Public Understanding of Climate Change in the United StatesCoauthor(s): Paul Stern.
This article considers scientific and public understandings of climate change and addresses the following question: Why is it that while scientific evidence has accumulated to document global climate change and scientific opinion has solidified about its existence and causes, U.S. public opinion has not and has instead become more polarized? Our review supports a constructivist account of human judgment. Public understanding is affected by the inherent difficulty of understanding climate change, the mismatch between people's usual modes of understanding and the task, and, particularly in the United States, a continuing societal struggle to shape the frames and mental models people use to understand the phenomena. We conclude by discussing ways in which psychology can help to improve public understanding of climate change and link a better understanding to action.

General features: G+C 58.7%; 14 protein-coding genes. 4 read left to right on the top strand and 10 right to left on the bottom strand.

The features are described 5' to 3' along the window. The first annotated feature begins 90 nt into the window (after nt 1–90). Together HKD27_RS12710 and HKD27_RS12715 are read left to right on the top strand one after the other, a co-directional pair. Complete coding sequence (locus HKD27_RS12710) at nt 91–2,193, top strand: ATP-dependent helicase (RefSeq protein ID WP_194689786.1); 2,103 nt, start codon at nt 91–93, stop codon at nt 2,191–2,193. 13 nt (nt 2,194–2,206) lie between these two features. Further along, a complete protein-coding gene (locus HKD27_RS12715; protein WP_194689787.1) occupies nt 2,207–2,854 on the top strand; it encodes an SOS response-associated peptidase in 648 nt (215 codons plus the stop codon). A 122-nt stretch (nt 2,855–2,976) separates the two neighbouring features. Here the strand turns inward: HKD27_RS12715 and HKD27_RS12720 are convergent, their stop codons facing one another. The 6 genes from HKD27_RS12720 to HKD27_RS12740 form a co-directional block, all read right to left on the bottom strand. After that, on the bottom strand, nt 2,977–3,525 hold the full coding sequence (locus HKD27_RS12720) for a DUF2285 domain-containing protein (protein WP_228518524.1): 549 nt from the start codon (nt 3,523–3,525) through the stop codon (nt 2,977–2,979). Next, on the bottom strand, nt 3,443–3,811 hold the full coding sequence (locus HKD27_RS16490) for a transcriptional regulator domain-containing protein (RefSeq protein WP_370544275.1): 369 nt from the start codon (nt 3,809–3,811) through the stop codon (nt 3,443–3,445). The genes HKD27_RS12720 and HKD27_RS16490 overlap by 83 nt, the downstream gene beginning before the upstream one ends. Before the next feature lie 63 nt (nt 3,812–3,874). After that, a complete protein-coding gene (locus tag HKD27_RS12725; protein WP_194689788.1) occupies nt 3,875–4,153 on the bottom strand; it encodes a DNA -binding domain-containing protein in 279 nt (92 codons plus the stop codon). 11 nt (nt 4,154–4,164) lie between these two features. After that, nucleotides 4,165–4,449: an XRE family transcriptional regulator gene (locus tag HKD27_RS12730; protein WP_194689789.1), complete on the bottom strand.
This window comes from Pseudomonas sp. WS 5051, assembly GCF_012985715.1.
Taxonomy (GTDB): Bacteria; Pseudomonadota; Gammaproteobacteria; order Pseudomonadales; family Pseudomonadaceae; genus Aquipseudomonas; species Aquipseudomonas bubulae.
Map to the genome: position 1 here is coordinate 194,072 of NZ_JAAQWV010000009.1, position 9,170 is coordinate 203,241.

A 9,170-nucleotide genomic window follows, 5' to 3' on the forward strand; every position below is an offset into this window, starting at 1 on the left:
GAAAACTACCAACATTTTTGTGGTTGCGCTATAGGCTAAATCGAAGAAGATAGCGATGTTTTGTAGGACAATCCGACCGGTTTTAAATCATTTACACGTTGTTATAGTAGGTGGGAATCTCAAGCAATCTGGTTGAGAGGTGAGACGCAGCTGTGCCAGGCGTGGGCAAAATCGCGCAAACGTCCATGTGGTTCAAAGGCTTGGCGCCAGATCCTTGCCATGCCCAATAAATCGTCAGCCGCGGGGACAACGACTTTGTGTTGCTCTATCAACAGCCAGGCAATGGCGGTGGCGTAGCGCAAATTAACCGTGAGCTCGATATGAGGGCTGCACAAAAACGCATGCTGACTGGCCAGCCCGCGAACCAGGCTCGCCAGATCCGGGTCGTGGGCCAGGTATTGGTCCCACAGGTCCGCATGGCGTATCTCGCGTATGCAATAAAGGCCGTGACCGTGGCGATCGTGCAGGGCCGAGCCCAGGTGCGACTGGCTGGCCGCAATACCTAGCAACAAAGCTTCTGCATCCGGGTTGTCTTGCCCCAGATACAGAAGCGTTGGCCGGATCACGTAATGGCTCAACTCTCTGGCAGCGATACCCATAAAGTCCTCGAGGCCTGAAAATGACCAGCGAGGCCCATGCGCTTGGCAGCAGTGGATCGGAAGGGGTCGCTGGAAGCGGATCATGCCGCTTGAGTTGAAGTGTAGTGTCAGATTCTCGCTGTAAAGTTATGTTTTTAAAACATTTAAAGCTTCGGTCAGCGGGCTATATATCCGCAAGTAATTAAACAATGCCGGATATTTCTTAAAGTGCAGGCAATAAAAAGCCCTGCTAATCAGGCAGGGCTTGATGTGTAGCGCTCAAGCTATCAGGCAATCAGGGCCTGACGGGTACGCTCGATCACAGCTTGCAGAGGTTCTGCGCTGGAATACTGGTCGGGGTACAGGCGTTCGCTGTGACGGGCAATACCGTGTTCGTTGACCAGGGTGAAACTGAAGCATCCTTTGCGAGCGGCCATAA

This article may not exactly replicate the final version published in the APA journal. It is not the copy of record. Copyright © 2011 by the American Psychological Association. Reproduced with permission. For information on how to obtain the full text to this article, please visit http://www.apa.org/psycarticles.
Source: American Psychologist
Weber, Elke, and P. Stern. "Public Understanding of Climate Change in the United States." American Psychologist 66, no. 4 (2011): 315-328.